State of the Watershed Update
Two summary reports compiled by the Alberta Lake Management Society included Sylvan Lake water quality data collected during our 2016 campaign. Because of the low nutrient concentrations, which are indicators of the potential for blooms of nuisance algae, Sylvan Lake is now ranked as oligotrophic, the lowest category of lake productivity. As phyto- and zoo-plankton are a critical part of the lake’s food chain we will now watch the condition of aquatic life more closely.
The boundary of the Sylvan Lake watershed as defined by Alberta Environment and Parks was acquired from the Alberta Lake Management Society in GIS file format. It is compared to other reference perimeters in this Google Earth Pro image. Watershed municipalities have not agreed on a legal boundary.
The SLWSS Cumulative Effects database is updated to include the most recent data reported by Alberta Municipal Affairs. The information is posted as a set of graphics without commentary. Apart from growth in the Town of Sylvan Lake, most variables remain stable. Data are converted to parameters/hectare to facilitate projections of the characteristics of a future more densely populated watershed.
Runoff, Precipitation and Water Balance in 2017
Spring runoff is recorded in this music video of Golf Course Creek peak flow. It is usually an important event for transferring sediment and mobile soil constituents off the land into the lake, however this year’s version did not last long. Cumulative precipitation in 2017 measured at the Alberta Agriculture Hespero weather station is about 0.1 metre below the long term average. The 2017 level of Sylvan Lake dropped about 0.2 metres after July1 from lack of precipitation and water diversion by the Town of Sylvan Lake. Those observations mean that the water balance of the watershed is close to the historic norm.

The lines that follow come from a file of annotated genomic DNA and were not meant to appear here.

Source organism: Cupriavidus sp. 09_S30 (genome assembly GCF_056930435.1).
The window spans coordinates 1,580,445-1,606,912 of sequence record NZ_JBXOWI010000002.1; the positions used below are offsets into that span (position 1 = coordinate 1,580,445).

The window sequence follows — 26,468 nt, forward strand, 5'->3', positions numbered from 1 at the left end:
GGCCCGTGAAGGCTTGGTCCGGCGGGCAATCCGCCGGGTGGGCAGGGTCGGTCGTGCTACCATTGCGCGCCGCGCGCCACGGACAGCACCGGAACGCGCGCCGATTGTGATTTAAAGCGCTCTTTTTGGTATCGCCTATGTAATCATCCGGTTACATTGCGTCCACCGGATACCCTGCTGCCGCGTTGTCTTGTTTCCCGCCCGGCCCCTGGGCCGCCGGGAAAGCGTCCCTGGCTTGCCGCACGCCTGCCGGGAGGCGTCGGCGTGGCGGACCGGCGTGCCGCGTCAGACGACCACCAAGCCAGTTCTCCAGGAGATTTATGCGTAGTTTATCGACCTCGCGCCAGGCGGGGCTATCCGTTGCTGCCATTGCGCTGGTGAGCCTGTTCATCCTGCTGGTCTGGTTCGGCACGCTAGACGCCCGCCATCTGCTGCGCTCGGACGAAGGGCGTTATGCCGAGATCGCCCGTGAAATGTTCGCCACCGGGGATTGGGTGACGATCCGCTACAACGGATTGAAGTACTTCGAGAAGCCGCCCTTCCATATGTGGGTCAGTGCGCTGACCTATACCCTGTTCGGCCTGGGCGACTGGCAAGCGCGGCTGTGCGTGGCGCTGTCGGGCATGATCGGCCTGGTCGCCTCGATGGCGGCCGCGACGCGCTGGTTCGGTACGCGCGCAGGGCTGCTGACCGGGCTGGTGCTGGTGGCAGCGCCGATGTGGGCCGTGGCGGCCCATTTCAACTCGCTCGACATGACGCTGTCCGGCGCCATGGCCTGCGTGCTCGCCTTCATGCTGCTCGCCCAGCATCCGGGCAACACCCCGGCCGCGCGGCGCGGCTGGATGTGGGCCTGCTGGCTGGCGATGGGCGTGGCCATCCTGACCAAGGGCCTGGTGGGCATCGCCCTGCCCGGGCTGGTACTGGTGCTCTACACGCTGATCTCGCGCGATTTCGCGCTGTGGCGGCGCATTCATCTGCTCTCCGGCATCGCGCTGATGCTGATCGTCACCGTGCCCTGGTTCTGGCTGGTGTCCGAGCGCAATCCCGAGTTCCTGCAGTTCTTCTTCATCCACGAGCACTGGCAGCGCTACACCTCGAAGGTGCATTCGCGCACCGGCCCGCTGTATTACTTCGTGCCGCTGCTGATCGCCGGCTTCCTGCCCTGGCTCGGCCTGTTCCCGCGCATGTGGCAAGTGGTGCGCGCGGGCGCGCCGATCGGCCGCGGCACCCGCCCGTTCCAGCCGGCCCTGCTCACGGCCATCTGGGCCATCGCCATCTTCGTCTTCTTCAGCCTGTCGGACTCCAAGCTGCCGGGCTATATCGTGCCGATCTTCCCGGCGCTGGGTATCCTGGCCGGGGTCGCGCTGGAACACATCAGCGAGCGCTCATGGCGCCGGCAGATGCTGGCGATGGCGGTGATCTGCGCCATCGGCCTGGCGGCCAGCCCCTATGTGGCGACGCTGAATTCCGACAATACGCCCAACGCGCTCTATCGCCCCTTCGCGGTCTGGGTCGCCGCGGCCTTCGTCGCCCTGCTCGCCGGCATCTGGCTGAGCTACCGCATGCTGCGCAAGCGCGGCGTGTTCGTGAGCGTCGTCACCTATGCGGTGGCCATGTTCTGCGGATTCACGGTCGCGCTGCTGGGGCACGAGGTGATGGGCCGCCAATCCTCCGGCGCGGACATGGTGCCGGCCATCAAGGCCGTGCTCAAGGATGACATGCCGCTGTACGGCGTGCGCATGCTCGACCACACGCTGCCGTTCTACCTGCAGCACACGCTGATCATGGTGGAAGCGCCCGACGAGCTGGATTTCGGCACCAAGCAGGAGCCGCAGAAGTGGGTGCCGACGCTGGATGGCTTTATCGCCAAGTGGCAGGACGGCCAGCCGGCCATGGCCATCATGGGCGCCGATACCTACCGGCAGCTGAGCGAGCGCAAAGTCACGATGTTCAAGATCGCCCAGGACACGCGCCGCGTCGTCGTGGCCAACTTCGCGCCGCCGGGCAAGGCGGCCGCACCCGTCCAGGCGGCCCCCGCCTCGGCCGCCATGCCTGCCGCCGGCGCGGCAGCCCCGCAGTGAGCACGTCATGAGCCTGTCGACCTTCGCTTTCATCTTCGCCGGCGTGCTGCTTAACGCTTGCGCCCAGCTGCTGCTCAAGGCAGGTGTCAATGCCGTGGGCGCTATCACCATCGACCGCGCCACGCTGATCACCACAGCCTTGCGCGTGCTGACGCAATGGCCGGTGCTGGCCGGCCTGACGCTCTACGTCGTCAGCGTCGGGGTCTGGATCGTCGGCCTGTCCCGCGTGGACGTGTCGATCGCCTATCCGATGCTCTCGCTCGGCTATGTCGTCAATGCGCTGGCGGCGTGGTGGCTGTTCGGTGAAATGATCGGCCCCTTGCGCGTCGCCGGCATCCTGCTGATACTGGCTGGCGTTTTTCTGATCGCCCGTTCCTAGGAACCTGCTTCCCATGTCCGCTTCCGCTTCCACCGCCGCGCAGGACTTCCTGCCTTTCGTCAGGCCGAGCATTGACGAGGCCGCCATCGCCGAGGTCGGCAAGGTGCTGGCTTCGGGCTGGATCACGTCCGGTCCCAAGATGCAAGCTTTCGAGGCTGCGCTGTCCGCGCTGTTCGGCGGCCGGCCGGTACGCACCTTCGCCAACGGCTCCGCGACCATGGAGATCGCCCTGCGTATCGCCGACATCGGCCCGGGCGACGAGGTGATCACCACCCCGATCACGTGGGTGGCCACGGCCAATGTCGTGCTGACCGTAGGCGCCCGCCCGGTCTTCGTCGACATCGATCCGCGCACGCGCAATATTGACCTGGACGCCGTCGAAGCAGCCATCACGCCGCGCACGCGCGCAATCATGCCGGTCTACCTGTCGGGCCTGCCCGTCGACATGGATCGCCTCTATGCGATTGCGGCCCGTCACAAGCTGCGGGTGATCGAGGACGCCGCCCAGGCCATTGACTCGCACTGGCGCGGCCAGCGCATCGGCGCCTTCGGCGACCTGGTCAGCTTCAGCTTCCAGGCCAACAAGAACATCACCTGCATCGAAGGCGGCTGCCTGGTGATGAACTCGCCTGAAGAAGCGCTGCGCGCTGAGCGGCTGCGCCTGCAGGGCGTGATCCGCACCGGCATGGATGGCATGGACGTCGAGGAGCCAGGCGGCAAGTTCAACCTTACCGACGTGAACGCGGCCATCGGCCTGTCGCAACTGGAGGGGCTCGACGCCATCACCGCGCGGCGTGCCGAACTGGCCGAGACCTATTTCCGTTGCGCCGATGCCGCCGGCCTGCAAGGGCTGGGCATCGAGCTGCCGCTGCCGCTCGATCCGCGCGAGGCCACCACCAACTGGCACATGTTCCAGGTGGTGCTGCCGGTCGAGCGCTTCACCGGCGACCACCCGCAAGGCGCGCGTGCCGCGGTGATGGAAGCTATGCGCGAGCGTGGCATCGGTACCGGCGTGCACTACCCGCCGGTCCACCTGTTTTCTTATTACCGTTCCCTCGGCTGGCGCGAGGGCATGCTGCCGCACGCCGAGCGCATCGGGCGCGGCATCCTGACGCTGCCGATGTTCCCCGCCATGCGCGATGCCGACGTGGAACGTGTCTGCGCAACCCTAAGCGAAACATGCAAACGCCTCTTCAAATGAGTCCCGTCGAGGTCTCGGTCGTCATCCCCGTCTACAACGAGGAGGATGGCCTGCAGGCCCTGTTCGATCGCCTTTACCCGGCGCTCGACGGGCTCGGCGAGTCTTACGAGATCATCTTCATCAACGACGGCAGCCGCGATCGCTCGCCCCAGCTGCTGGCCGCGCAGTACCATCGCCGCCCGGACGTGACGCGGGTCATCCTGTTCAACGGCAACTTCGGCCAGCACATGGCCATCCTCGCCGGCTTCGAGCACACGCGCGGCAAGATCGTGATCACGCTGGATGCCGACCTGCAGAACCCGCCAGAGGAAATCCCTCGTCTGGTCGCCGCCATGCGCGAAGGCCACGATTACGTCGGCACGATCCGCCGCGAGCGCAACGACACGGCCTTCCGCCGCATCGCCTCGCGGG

That is so even with the AEP-regulated emergency practice of pumping crown-owned water from Sylvan Lake to carry treated sewage lagoon effluent through Cygnet Lake and into the Red Deer River. The impact of pumping on the lake volume is small, less than 0.4%, and comparable to the rate of withdrawal caused by natural evaporation rate that typically occurs after July 1.
Monitoring Land Use Changes
We monitor changes in land use with special attention to the Sylvan Lake shoreline. We converted video from the SRD 2007 helicopter survey to a streamable format that can now be viewed easily even on a smartphone. We considered commissioning a new drone survey, however high resolution Google Earth imagery is available for free. We confirm and document those aerial and satellite observations with ground and lake-level investigations to update risk assessments. For example, here is the latest “Juno Beach” landscaping look and a surprising Blissful Beach slope failure.
The Flipside Project
Sometimes we even have fun. We ran a lake water sampling demonstration for elementary school kids at the Flipside after-school clubhouse and simulated an on-the-water campaign on a miniature scale.
Best Stewardship Practices for Boaters
Lake stewardship among boaters seems to fall well down their “to-do” list. Nevertheless, the diligent SLWSS Quiet Enjoyment Initiative team led by Kent Lyle continues to work with the watershed municipalities to educate boaters with brochures and signs about the need for respectful noise abatement. Alberta Environment and Parks (AEP) has also urged boaters to Respect Our Lakes with new signage. Recreational lakes are receiving more AEP attention. The Society provided the Town of Sylvan Lake (TSL) with our opinion on subsidized boat launch access.
Risk to the Lake from the TSL West Area Development
On our watch list is the potential impact of the TSL’s new West Area Development on the quality and quantity of stormwater that runs off that land into Golf Course Creek then discharges into Sylvan Lake through Marina Bay. We evaluated the Water Balance methodology used by BC municipalities to model stormwater flows and concluded that the low probability of excessive lake contamination to cause chronic eutrophication did not justify a Society project expenditure of $10,000.
Wallpapering of the whole watershed with urban development would change the impact assessment considerably. A cumulative effects monitoring program is still required.
Contacts with Governments
We have reduced communications with municipalities and government agencies that do not add clear-cut benefits for the Society and our members. When the inter-municipal Sylvan Lake Management Committee reactivates the Cumulative Effects Management System project we will reassess our involvement. We continue to track watershed changes and report on watershed health indicators independently.
Alberta government agencies remain preoccupied with their internal affairs and have not been inclined to offer hands-on assistance to community stewardship groups like ours. We shared SLWSS accomplishments in this report to the 2017 Recreational Lakes community.